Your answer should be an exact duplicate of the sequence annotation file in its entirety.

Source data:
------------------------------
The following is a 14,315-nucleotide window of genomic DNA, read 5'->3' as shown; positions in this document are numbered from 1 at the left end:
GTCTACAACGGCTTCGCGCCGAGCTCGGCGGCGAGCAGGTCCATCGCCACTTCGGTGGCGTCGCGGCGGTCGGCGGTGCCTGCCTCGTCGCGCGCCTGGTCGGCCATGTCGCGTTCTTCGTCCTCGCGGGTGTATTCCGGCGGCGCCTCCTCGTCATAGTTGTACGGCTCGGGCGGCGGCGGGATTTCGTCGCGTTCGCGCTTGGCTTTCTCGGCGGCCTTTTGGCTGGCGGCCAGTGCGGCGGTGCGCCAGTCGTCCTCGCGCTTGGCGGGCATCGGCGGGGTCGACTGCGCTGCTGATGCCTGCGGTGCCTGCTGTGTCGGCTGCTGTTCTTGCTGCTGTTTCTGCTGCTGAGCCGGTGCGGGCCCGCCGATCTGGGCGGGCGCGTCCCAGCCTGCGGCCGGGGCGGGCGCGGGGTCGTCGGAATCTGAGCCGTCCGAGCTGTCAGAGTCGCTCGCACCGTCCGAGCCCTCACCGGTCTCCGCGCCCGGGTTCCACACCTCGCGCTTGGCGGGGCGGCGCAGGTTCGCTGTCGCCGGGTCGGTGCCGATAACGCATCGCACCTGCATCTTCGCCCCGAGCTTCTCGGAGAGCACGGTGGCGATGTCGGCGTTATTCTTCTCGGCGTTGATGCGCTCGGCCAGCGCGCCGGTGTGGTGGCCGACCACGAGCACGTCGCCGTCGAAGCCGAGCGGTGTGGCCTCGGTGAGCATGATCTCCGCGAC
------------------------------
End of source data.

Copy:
The following is a 14,315-nucleotide window of genomic DNA, read 5'->3' as shown; positions in this document are numbered from 1 at the left end:
GTCTACAACGGCTTCGCGCCGAGCTCGGCGGCGAGCAGGTCCATCGCCACTTCGGTGGCGTCGCGGCGGTCGGCGGTGCCTGCCTCGTCGCGCGCCTGGTCGGCCATGTCGCGTTCTTCGTCCTCGCGGGTGTATTCCGGCGGCGCCTCCTCGTCATAGTTGTACGGCTCGGGCGGCGGCGGGATTTCGTCGCGTTCGCGCTTGGCTTTCTCGGCGGCCTTTTGGCTGGCGGCCAGTGCGGCGGTGCGCCAGTCGTCCTCGCGCTTGGCGGGCATCGGCGGGGTCGACTGCGCTGCTGATGCCTGCGGTGCCTGCTGTGTCGGCTGCTGTTCTTGCTGCTGTTTCTGCTGCTGAGCCGGTGCGGGCCCGCCGATCTGGGCGGGCGCGTCCCAGCCTGCGGCCGGGGCGGGCGCGGGGTCGTCGGAATCTGAGCCGTCCGAGCTGTCAGAGTCGCTCGCACCGTCCGAGCCCTCACCGGTCTCCGCGCCCGGGTTCCACACCTCGCGCTTGGCGGGGCGGCGCAGGTTCGCTGTCGCCGGGTCGGTGCCGATAACGCATCGCACCTGCATCTTCGCCCCGAGCTTCTCGGAGAGCACGGTGGCGATGTCGGCGTTATTCTTCTCGGCGTTGATGCGCTCGGCCAGCGCGCCGGTGTGGTGGCCGACCACGAGCACGTCGCCGTCGAAGCCGAGCGGTGTGGCCTCGGTGAGCATGATCTCCGCGAC